Fine Print - July 2008
One of the many unhealthy similarities between journalists and politicians is that both run the risk of becoming wedded to a particular policy or point of view. Intellectual flexibility is a desirable quality in both professions, yet intoo many cases when the circumstances change … Oh, hell. Enough of the throat clearing and pussyfooting. I need to just man up here and say it: The state’s Global TransPark might prove to be a success after all.
You may recall that it was a mere two months ago when, in this very space, I declared that political leaders who had created the cargo airport/industrial park near Kinston in the early 1990s had “made a mistake so obvious that any Junior Achievement dropout could have avoided it. They provided the supply where there wasn’t (and clearly still isn’t) a demand for industrial air parks in remote, rural areas.”
Almost before the ink was dry on the page, Gov. Mike Easley announced that Spirit AeroSystems Holdings Inc., the world’s largest independent provider of commercial-airline components, would open a huge factory at GTP that eventually would employ as many as 1,000 people. Upon hearing that news, my immediate reaction was to make the same sound Homer Simpson makes when his incompetence and endless miscalculations have once again been put on display: “D’oh!”
My second reaction was one of happiness for a part of the state where good jobs have chronically been in short supply. Only a cretin would wish for continued economic misfortune in Eastern North Carolina if the alternative — namely, a prosperous GTP — would prove him wrong. That’s the kind of bizarre entrenchment in a point of view that can lead an anti-Bush activist into believing that success in Iraq is a bad thing.
Before I reveal my third reaction, though, I’ll encourage you to stop reading now if you pumped your fist with glee as you heard these words from Easley as he explained the deal with Spirit: “Today we start to silence all of those naysayers over the years who have been heckling from the sidelines.” If you prefer the silencing of naysayers, you’re not going to like what follows from here.
My third reaction was that Easley had unconsciously set himself up for a possible “Mission Accomplished” moment — which is to say, the premature declaration that the insurgents have been routed and the battle has been won. One impressive deal doesn’t make a success out of GTP. State and federal funds totaling $100 million have been poured into the project over the last 15 years, and only now is there even a hope of some payoff. Also, don’t skate too quickly past the fact that Spirit was lured to GTP because Golden LEAF — the state-controlled foundation that is custodian of North Carolina’s share of tobacco-settlement money — agreed to spend $100 million to build Spirit a new factory at the park. Basically, that doubles in a single stroke the amount of public money invested in GTP.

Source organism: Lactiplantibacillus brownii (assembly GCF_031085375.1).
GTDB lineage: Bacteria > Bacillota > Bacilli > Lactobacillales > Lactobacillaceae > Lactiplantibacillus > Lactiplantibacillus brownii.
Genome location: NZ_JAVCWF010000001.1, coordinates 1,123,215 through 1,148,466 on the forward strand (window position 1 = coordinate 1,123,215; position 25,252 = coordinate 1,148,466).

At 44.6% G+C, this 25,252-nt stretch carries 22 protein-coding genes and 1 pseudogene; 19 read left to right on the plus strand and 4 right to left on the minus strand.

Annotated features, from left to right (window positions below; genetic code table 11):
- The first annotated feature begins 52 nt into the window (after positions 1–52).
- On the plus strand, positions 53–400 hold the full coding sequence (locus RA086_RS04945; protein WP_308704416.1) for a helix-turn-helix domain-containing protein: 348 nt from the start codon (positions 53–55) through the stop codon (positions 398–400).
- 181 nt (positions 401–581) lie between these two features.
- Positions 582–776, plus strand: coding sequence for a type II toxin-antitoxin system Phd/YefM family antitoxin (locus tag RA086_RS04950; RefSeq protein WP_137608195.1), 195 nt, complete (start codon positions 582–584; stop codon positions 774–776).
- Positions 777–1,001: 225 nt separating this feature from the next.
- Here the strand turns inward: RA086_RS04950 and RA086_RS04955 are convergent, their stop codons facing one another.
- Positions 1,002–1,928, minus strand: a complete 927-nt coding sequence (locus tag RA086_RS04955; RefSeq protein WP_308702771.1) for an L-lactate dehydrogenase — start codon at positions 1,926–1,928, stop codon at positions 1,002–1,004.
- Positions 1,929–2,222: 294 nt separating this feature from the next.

There are a couple of other inconvenient aspects to this deal. The first is that Golden LEAF officials told the Triangle Business Journal in late May that they might have to dip into the foundation’s assets to make payments for the Spirit plant. Golden LEAF’s endowment stands at about $700 million, and every year it gets more from the tobacco industry. But its investment returns, like everyone else’s these days, have gone south. Some of the $100 million it puts on the table for Spirit might come in the form of seed corn — an unsettling prospect for any foundation.
Then there’s the cyclical nature of the aerospace industry. Spirit’s largest single customer is The Boeing Co. (from which it was spun off in 2005), and perhaps you’re familiar with the old saw, “When Boeing catches a cold, its suppliers get pneumonia.” Doing business with, or investing in, the aerospace industry is like dating someone with bipolar disorder: You’re either having the time of your life, or you’re wondering how to get out of the situation before finding yourself broke and crazy.
Stock analysts generally like Spirit Aerosystems, but earlier this year the company got a reminder of what life with Boeing is like. Spirit is building the nose section for the new Boeing 787 Dreamliner, and its original deal called for it to receive payment upon delivery of completed planes to buyers. But the 787 has been plagued by delays — which has left Spirit footing the cost of producing the part while seeing its payday pushed further away. As a result, Spirit needed cash advances from Boeing, as well as an expansion of its bank credit line, to keep its books healthy this year.
Let me add one final complication to all this: On the same day Easley announced Spirit’s presence at GTP, the company revealed that it has a deal to manufacture fuselage structures for Airbus, the French aircraft builder that is Boeing’s biggest competitor. Though this lessens its dependence on Boeing, Spirit has to erect a Chinese wall within its operations to ensure that proprietary information doesn’t leak in either direction. Surely I don’t have to explain the implications if that wall is breached.
In short, GTP might end up with a long-term, stable relationship, but for the moment we taxpayers are sugar daddy to a wild girlfriend.